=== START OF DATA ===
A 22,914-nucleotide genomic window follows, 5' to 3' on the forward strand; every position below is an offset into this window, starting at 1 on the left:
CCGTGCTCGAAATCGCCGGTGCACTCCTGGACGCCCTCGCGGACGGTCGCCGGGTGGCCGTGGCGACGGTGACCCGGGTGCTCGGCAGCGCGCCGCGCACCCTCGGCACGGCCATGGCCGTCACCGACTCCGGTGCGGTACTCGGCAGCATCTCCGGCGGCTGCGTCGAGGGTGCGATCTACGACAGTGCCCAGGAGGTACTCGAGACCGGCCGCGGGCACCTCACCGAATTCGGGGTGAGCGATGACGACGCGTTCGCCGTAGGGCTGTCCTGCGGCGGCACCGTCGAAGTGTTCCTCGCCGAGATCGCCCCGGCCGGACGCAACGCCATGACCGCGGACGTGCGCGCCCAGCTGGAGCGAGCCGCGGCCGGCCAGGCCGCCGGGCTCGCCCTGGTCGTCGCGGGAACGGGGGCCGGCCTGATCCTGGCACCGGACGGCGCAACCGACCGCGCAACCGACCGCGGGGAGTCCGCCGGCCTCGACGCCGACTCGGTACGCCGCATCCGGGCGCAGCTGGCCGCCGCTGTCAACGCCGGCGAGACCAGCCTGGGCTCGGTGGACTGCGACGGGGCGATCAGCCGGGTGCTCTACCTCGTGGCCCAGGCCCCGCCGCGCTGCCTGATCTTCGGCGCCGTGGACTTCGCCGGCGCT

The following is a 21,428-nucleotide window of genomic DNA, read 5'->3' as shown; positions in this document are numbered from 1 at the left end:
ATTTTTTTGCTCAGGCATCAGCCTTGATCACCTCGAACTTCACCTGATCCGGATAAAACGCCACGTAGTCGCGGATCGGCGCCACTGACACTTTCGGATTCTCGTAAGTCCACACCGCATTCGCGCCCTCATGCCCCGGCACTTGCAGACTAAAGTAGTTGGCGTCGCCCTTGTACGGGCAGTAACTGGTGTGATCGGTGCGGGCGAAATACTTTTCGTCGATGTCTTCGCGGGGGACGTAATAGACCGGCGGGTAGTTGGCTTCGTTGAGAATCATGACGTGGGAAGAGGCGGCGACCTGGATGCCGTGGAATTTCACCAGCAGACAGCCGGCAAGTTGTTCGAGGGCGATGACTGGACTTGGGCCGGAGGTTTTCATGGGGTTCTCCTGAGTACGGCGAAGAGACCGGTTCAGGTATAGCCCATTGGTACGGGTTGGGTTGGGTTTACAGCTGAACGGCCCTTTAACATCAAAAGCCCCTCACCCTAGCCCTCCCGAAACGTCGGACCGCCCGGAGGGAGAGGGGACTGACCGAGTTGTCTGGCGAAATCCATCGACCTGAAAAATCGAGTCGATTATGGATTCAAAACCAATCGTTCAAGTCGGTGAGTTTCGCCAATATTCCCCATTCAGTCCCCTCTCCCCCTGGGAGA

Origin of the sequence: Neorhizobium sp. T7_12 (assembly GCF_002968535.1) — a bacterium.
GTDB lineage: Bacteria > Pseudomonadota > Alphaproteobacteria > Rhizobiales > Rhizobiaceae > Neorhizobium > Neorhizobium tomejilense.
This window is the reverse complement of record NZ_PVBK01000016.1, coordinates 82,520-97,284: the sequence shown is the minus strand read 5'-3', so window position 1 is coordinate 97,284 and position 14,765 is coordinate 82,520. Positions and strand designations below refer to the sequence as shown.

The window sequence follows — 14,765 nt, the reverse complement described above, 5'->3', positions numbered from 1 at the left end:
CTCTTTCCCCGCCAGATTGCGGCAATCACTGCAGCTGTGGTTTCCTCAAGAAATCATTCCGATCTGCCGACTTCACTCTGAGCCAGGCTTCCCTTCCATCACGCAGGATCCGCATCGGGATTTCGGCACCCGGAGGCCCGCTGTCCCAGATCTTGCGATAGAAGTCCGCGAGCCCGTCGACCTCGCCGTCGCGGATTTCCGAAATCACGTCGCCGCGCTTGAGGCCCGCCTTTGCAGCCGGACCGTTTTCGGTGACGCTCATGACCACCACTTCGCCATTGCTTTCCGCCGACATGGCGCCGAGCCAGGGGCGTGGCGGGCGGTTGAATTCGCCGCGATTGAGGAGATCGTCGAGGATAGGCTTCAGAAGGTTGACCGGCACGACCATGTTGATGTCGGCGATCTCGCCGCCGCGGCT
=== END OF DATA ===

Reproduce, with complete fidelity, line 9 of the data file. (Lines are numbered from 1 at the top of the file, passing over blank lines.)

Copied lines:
CTCTTTCCCCGCCAGATTGCGGCAATCACTGCAGCTGTGGTTTCCTCAAGAAATCATTCCGATCTGCCGACTTCACTCTGAGCCAGGCTTCCCTTCCATCACGCAGGATCCGCATCGGGATTTCGGCACCCGGAGGCCCGCTGTCCCAGATCTTGCGATAGAAGTCCGCGAGCCCGTCGACCTCGCCGTCGCGGATTTCCGAAATCACGTCGCCGCGCTTGAGGCCCGCCTTTGCAGCCGGACCGTTTTCGGTGACGCTCATGACCACCACTTCGCCATTGCTTTCCGCCGACATGGCGCCGAGCCAGGGGCGTGGCGGGCGGTTGAATTCGCCGCGATTGAGGAGATCGTCGAGGATAGGCTTCAGAAGGTTGACCGGCACGACCATGTTGATGTCGGCGATCTCGCCGCCGCGGCT